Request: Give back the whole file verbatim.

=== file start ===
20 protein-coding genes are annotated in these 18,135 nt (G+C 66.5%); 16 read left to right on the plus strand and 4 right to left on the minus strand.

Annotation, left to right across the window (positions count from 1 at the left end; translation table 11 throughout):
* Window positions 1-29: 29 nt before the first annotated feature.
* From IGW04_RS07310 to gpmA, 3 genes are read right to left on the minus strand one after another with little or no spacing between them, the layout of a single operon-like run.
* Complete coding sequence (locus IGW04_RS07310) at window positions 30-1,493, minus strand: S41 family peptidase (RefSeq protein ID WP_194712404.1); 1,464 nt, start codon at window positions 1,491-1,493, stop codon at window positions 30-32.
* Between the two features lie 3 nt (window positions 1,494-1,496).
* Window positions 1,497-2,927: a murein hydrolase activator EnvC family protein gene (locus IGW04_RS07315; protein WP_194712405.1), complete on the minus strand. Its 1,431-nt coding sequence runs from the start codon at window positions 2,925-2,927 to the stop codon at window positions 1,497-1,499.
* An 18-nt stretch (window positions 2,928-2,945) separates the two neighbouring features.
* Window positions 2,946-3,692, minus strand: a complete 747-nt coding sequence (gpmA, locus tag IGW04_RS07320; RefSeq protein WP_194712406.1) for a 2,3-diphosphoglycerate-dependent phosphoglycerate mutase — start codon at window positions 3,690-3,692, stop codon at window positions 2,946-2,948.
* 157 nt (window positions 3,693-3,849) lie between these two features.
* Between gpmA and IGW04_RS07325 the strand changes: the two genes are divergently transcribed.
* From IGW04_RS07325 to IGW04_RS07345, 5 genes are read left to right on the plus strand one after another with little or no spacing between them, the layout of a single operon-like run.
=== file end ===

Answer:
20 protein-coding genes are annotated in these 18,135 nt (G+C 66.5%); 16 read left to right on the plus strand and 4 right to left on the minus strand.

Annotation, left to right across the window (positions count from 1 at the left end; translation table 11 throughout):
* Window positions 1-29: 29 nt before the first annotated feature.
* From IGW04_RS07310 to gpmA, 3 genes are read right to left on the minus strand one after another with little or no spacing between them, the layout of a single operon-like run.
* Complete coding sequence (locus IGW04_RS07310) at window positions 30-1,493, minus strand: S41 family peptidase (RefSeq protein ID WP_194712404.1); 1,464 nt, start codon at window positions 1,491-1,493, stop codon at window positions 30-32.
* Between the two features lie 3 nt (window positions 1,494-1,496).
* Window positions 1,497-2,927: a murein hydrolase activator EnvC family protein gene (locus IGW04_RS07315; protein WP_194712405.1), complete on the minus strand. Its 1,431-nt coding sequence runs from the start codon at window positions 2,925-2,927 to the stop codon at window positions 1,497-1,499.
* An 18-nt stretch (window positions 2,928-2,945) separates the two neighbouring features.
* Window positions 2,946-3,692, minus strand: a complete 747-nt coding sequence (gpmA, locus tag IGW04_RS07320; RefSeq protein WP_194712406.1) for a 2,3-diphosphoglycerate-dependent phosphoglycerate mutase — start codon at window positions 3,690-3,692, stop codon at window positions 2,946-2,948.
* 157 nt (window positions 3,693-3,849) lie between these two features.
* Between gpmA and IGW04_RS07325 the strand changes: the two genes are divergently transcribed.
* From IGW04_RS07325 to IGW04_RS07345, 5 genes are read left to right on the plus strand one after another with little or no spacing between them, the layout of a single operon-like run.